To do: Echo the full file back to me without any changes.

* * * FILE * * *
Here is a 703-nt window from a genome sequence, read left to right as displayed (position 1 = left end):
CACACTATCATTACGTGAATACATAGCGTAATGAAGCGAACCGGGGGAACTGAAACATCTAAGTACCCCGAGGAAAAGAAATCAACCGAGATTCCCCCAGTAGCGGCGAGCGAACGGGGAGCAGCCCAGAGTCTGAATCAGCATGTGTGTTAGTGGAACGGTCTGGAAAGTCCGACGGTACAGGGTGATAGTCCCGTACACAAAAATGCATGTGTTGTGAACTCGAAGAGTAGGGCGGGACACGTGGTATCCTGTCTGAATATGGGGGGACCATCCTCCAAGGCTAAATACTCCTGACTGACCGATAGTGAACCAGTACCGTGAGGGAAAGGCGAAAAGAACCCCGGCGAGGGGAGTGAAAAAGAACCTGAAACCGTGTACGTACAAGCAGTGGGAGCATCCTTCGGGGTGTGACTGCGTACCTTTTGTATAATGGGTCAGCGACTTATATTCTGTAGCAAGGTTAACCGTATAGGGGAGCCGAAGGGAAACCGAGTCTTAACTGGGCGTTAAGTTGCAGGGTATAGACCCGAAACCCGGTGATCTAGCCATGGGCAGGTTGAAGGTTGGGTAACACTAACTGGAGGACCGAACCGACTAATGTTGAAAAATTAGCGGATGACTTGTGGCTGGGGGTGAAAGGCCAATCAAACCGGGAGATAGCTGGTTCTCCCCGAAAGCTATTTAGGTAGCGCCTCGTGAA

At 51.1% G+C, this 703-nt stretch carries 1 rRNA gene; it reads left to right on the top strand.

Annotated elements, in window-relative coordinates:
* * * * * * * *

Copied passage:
Here is a 703-nt window from a genome sequence, read left to right as displayed (position 1 = left end):
CACACTATCATTACGTGAATACATAGCGTAATGAAGCGAACCGGGGGAACTGAAACATCTAAGTACCCCGAGGAAAAGAAATCAACCGAGATTCCCCCAGTAGCGGCGAGCGAACGGGGAGCAGCCCAGAGTCTGAATCAGCATGTGTGTTAGTGGAACGGTCTGGAAAGTCCGACGGTACAGGGTGATAGTCCCGTACACAAAAATGCATGTGTTGTGAACTCGAAGAGTAGGGCGGGACACGTGGTATCCTGTCTGAATATGGGGGGACCATCCTCCAAGGCTAAATACTCCTGACTGACCGATAGTGAACCAGTACCGTGAGGGAAAGGCGAAAAGAACCCCGGCGAGGGGAGTGAAAAAGAACCTGAAACCGTGTACGTACAAGCAGTGGGAGCATCCTTCGGGGTGTGACTGCGTACCTTTTGTATAATGGGTCAGCGACTTATATTCTGTAGCAAGGTTAACCGTATAGGGGAGCCGAAGGGAAACCGAGTCTTAACTGGGCGTTAAGTTGCAGGGTATAGACCCGAAACCCGGTGATCTAGCCATGGGCAGGTTGAAGGTTGGGTAACACTAACTGGAGGACCGAACCGACTAATGTTGAAAAATTAGCGGATGACTTGTGGCTGGGGGTGAAAGGCCAATCAAACCGGGAGATAGCTGGTTCTCCCCGAAAGCTATTTAGGTAGCGCCTCGTGAA

At 51.1% G+C, this 703-nt stretch carries 1 rRNA gene; it reads left to right on the top strand.

Annotated elements, in window-relative coordinates: